‘You will not like me,’ warns the Earl of Rochester at the beginning of Laurence Dunmore’s 2004 film The Libertine; ‘you will not like me now, and you will like me a good deal less as we go on.’ This, of course, is nonsense: the rake of rakes; the canker at the heart of the Restoration rose; the closest we English have ever come to anyone of Casanova’s calibre… how can we fail to like Rochester? I’ve encountered him several times over the last couple of years, although always in a supporting role: his portrait, with monkey in tow, in the exhibition The Wild, The Beautiful and The Damned, for example, or making a cameo appearance in The Vizard Mask. When I spotted this book on offer on Netgalley, which promised to restore the syphilitic Earl to centre stage, I snapped it up immediately.
Having come to it with such excitement, I wish I was able to be slightly more enthusiastic, but the simple truth is that I didn’t get on very well with it and, in fact, almost didn’t finish it. I wish it were otherwise; I never enjoy being downbeat about things.
Presented in a chronological format, the novel takes us through Rochester’s life, told in his own words, virtually from the moment of his birth until his death (and beyond). It shows us this pampered, privileged young man as he embarks on his Grand Tour, where he makes his first forays into debauchery; and then, after his return, his rise to become one of the exuberant young devils of Charles II’s court. It tells us about his abduction of the beautiful Elizabeth Malet, who becomes his long-suffering wife; his dalliances with actresses in London; and his dissolute revels with his friends and their whores. And, to some extent, it gives us a man who has the occasional desire to reform – to focus his world on his loving wife and beautiful children – but who just doesn’t have the will or the energy to put it into practice.
Cooper-Bridgewater has clearly done a lot of research and immersed herself in the details of Rochester’s life, and the book seems keen to be as faithful as possible to the facts. The result is an unusual mix. Sometimes the book goes into more detail than seems necessary (such as the point where Rochester describes the decoration of his children’s bedroom), which presumably reflects documented evidence about his life and living arrangements, and has been included to add colour. That would be all well and good if it fitted seamlessly into a similarly detailed narrative, but I’m sorry to say that, for me anyway, the book lacked imaginative verve. It methodically tells us when and where Rochester went on his Grand Tour, and who he travelled with, and when he returned to London – it ticks all the information points – but this is a novel, not a textbook, and as a reader I needed a little more. I wanted the kind of creative fire that would plunge me with Rochester into the fleshpots of Venice, or allow me to understand the intoxicating effect of Italian sensuality on a boy raised in the shadow of Cromwell’s puritanical commonwealth.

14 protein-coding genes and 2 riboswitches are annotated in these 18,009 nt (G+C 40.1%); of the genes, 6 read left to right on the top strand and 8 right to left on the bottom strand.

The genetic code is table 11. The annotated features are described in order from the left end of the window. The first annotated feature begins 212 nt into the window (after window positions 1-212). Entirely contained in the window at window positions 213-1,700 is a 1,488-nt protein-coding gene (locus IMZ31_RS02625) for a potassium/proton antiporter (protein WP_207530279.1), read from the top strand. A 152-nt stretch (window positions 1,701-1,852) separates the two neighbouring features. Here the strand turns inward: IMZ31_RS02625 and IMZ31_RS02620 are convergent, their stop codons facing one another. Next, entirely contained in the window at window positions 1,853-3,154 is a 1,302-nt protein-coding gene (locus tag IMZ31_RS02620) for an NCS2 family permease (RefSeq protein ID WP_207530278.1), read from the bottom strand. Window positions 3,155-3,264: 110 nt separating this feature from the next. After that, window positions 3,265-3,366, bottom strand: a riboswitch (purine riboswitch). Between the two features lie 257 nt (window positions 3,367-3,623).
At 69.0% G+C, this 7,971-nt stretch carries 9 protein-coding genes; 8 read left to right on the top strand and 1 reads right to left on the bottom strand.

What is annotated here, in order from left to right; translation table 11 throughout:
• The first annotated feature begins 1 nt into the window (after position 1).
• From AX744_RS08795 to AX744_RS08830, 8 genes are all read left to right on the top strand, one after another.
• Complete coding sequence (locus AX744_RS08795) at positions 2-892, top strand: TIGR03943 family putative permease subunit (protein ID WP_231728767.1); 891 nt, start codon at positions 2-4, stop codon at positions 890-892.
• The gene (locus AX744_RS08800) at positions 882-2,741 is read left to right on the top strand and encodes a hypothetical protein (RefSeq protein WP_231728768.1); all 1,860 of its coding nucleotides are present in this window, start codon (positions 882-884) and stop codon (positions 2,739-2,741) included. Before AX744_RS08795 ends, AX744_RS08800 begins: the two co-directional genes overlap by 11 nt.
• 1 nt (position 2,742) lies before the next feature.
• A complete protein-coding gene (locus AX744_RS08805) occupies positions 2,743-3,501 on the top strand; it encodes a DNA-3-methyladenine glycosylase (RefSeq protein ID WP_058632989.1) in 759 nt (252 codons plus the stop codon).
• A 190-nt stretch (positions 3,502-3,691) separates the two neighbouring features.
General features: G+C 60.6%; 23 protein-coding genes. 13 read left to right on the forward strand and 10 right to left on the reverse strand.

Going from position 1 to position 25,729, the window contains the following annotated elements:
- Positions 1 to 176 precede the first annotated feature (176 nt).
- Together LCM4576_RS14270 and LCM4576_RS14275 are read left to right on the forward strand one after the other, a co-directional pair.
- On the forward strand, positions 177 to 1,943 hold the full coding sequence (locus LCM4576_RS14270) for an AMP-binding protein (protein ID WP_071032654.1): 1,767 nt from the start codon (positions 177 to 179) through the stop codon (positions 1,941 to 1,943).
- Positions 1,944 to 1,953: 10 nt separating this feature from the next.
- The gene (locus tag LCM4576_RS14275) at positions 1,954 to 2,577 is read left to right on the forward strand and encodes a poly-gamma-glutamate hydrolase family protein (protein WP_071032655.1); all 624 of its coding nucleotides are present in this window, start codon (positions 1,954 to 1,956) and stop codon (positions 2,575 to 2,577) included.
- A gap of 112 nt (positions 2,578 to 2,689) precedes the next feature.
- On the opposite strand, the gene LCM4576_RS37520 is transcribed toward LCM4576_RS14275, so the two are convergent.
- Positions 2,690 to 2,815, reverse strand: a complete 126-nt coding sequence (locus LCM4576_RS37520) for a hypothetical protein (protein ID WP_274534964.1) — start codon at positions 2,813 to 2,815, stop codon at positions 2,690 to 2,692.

That goes for the rest of the book: we’re told about wars, affairs and insults, but never shown them; and nor do we really see the incisive wit and scholarship of our narrator, who tells us proudly about his reputation but never actually proves it. Ultimately the story lacks the kind of thrilling psychological immersion that first-person narrations can achieve (As Meat Loves Salt offers a good historical parallel; or alternatively look at The Marlowe Papers for a clever example of what a novel about a poet can be). Here, I never got a real sense of Rochester’s naughtiness, virtually all of which takes place off-stage. I’m not for a moment saying that I need my books to be populated with bouncing Restoration wenches, but in a novel about one of the most debauched figures in English history it would seem appropriate to have something rather more transgressive than a chaste kiss with a linkboy.
This is a thorough and workmanlike account of Rochester’s life, and the quality of the writing is generally good; but it just doesn’t have the inspired breath that brings it to life. I certainly learned a little more about the rakish Earl and am now tempted to look out for a biography (has anyone read Blazing Star by Alexander Larman or James Johnson’s A Profane Wit?). Other novels seem to be in short supply, except a rather unappetising-sounding effort by Graham Greene; so if anyone has further recommendations on that score, I’d be very interested.
As for Of Ink, Wit and Intrigue, I’m afraid I ultimately found it to be more of an appetiser than the full-bodied feast I’d been anticipating. I’m sure that much of this is due to my preferences as a reader – I like the kind of meaty prose and characterisation that I can wallow in – and it may well be that those with slightly more austere tastes might find more to enjoy here than I did. In the meantime, however, it looks as though it’s back to The Libertine…
I received a copy of this book from the publisher, via Netgalley, in return for a fair and honest review.